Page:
This post was inspired by Joshua Sheat’s Radical Personal Finance podcast episode, Why Wait Until You’re F.I. to Live Like You’re FI?
In the episode Joshua talked about how he faced a crossroads a few years ago.
He could continue working in financial services and saving aggressively towards financial independence…or, he could quit his job and start building the life he wanted at that very moment.
If you have no idea what Financial Independence (or FIRE for short) is, read my post about the secret cult of young people who retire early.
Joshua ultimately quit his job and launched the Radical Personal Finance podcast.
His life now and his life when he would have hit that target FIRE savings amount are actually not that much different from each other.
He figured out how to earn a living from his passions and earns enough to sustain the lifestyle that he wants.
All of you FIRE folks reading this post, really think about that.
He ultimately got his FIRE life now without having to put his head down and keep doing something that he didn’t want to do for years.
The Art of Achieving FIRE without Actually Achieving FIRE
I’m going to coin the term “Fake FIRE-ing” to describe what he’s done.
I say “Fake FIRE-ing” with some jest and serious respect. I love what Joshua has done.
The concept reminds me of something I read in a Tim Ferriss book:
“Think of where you want to be in 10 years. Now let’s say someone puts a gun to your head and you have 6 months to get there. How would you do it?”
Sometimes I think that we’re creating self-imposed hardship by pushing our dream life out into the future instead of taking the time and the risk to build it today.
Ms. Montana – Another Member of the Fake-FIRE club?
Ms. Montana from Montana Money Adventures took a similar approach.
I’ve been following her blog for awhile now and was happy to see her guest post on The 1500 Days to Freedom blog.
The cool thing about Ms. Montana (and what makes her different from many other FIRE bloggers) is that she didn’t wait until she saved this massive amount of money to enjoy her life.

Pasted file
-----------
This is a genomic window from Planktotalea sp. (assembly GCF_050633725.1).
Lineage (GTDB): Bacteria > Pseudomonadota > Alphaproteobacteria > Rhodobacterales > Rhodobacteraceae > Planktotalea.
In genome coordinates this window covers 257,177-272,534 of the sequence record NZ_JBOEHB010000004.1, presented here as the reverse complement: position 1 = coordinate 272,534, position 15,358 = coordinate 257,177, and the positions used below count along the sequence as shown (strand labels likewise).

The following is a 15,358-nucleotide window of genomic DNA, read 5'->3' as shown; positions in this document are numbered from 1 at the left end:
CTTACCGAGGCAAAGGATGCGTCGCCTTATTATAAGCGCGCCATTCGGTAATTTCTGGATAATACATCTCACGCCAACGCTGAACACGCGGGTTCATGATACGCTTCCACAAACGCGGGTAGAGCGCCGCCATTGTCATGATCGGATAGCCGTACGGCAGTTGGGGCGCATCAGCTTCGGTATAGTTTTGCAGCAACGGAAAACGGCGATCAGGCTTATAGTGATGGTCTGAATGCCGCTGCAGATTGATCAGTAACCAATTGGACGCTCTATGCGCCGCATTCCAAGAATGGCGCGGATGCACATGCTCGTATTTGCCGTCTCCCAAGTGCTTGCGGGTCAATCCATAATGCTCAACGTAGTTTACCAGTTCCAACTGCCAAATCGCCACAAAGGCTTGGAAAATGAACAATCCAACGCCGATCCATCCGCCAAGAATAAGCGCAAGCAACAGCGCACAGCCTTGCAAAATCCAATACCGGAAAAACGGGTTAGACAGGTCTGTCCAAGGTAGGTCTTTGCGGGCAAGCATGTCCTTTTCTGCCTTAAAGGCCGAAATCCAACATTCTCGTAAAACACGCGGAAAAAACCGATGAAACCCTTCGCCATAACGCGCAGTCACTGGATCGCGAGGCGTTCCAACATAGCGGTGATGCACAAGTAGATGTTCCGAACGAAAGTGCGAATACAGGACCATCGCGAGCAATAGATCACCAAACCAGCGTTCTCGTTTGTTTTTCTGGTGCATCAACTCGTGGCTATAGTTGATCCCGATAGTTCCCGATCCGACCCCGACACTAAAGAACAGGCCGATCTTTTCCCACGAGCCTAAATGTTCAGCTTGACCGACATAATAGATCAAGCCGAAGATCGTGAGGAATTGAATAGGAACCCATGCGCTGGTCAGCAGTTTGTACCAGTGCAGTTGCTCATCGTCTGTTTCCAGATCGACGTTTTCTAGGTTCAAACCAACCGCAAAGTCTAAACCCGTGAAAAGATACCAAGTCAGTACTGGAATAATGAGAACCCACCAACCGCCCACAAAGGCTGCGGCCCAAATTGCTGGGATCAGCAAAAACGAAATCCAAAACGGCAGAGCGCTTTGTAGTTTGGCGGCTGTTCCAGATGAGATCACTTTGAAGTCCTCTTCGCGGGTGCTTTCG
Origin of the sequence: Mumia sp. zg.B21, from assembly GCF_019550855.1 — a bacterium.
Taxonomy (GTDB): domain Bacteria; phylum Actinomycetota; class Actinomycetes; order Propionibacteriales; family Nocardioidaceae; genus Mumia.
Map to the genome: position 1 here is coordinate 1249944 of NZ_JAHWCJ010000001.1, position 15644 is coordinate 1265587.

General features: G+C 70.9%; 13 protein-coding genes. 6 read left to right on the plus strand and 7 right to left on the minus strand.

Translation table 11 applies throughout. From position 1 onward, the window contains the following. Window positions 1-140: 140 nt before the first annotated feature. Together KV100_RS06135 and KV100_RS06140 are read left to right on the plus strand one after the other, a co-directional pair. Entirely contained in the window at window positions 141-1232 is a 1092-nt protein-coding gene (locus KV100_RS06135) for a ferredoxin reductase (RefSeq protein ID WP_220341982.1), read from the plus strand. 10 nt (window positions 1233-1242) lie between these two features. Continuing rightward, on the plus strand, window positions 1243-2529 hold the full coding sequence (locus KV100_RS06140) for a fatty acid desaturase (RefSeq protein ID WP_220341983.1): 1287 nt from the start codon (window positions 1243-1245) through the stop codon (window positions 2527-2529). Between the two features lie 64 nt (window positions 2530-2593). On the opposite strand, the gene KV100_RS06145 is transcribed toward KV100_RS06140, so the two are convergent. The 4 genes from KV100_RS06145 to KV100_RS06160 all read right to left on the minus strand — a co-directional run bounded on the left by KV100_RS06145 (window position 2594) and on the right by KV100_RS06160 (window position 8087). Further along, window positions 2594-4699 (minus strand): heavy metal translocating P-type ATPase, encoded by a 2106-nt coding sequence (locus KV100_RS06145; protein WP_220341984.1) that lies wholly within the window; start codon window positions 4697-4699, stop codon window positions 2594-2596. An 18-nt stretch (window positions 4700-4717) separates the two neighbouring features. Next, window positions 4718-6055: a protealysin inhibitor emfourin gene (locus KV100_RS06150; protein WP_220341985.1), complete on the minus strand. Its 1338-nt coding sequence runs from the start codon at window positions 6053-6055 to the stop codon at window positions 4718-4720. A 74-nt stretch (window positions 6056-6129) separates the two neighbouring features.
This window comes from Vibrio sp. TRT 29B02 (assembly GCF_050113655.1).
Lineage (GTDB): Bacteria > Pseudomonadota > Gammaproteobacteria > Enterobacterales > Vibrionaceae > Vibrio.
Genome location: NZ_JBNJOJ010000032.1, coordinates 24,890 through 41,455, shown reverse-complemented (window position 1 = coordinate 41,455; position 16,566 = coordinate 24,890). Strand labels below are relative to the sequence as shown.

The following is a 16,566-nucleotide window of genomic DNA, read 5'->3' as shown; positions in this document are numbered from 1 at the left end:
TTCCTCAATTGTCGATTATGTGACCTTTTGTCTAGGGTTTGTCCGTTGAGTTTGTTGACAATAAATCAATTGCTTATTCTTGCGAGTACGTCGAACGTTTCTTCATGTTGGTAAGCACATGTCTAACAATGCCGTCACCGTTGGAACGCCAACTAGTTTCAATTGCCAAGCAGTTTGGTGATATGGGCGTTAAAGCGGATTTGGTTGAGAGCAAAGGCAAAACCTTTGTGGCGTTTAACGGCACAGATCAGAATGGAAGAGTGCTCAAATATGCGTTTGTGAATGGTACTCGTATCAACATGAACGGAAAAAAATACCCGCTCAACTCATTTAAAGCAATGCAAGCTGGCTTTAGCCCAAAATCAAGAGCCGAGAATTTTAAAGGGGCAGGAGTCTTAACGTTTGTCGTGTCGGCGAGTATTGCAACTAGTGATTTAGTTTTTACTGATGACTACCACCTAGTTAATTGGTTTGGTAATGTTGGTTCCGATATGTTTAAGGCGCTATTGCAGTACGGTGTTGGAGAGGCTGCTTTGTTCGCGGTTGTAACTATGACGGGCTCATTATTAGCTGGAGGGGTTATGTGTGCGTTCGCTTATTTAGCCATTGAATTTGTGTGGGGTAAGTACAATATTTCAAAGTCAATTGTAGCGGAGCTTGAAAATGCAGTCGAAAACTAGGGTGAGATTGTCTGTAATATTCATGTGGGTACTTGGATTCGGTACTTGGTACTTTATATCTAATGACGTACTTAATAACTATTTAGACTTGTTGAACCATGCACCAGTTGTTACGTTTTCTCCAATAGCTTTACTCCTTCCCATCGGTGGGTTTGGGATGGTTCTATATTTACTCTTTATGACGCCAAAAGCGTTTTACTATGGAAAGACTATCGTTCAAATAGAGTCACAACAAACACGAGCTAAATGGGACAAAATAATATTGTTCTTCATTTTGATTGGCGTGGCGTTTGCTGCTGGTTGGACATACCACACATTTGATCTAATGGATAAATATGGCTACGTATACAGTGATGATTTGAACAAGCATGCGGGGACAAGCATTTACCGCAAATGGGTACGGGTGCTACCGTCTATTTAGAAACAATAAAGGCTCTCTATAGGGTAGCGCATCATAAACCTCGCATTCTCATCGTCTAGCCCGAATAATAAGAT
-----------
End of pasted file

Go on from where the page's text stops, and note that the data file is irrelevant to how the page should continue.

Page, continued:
She also never made a crazy-high salary and made some unconventional career choices along the way (like taking multiple mini-retirements instead of continuing to build her savings).
After reaching $2,450 in passive income, investments of $180,000, and about $50,000 in cash savings, she decided she was “work optional.”
She now has the freedom to start her own business and spend time with her husband and 5 kids.
We recently talked with Mrs. Montana about her life on our podcast. Check it out here.
Can I Fake-FIRE Right Now?
Reading her story and her numbers, made me think.
Wait a second. Could I “fake-FIRE” right now?
I’m earning $1500 per month in passive income on this blog and have close to the amount of savings that Ms. Montana outlines.
I’m comfortable moving to a low cost of living area and have a supportive partner.
I probably could become work optional right now if I wanted to.
But I’m Not Going to Do That Just Yet
Ultimately, I’m choosing to continue to build my career and saving over Fake FIRE-ing, but I have to admit, this podcast episode certainly made me think.
I have a great career that I love and genuinely enjoy.
It’s comforting to know that I have more choices than I realize however.
Can You Truly Live Like You’re FI Without A Safety Net?
Now of course, when you’re fake FIRE-ing, you don’t have the safety net of huge savings to fall back on…but maybe that’s OK?
There are many ways to make a sustainable living doing something that makes you happy.
It kind of makes me rethink the meaning of financial independence.
Thanks to Joshua Sheats and Ms. Montana for the mind-trip.
I’d love to hear in the comments – How could you achieve your dream life right now if you had to? What do you think of fake-FIRE-ing?
Latest posts by Millennial Boss
- Mamas Talk Money Summit – Speakers, Pass Details, and More - October 2, 2019
- Hospital Bag List and Postpartum Must Haves from a New Mom - September 22, 2019
- Discovery Park Loop Trail on a Sunny Day is THE BEST - August 17, 2019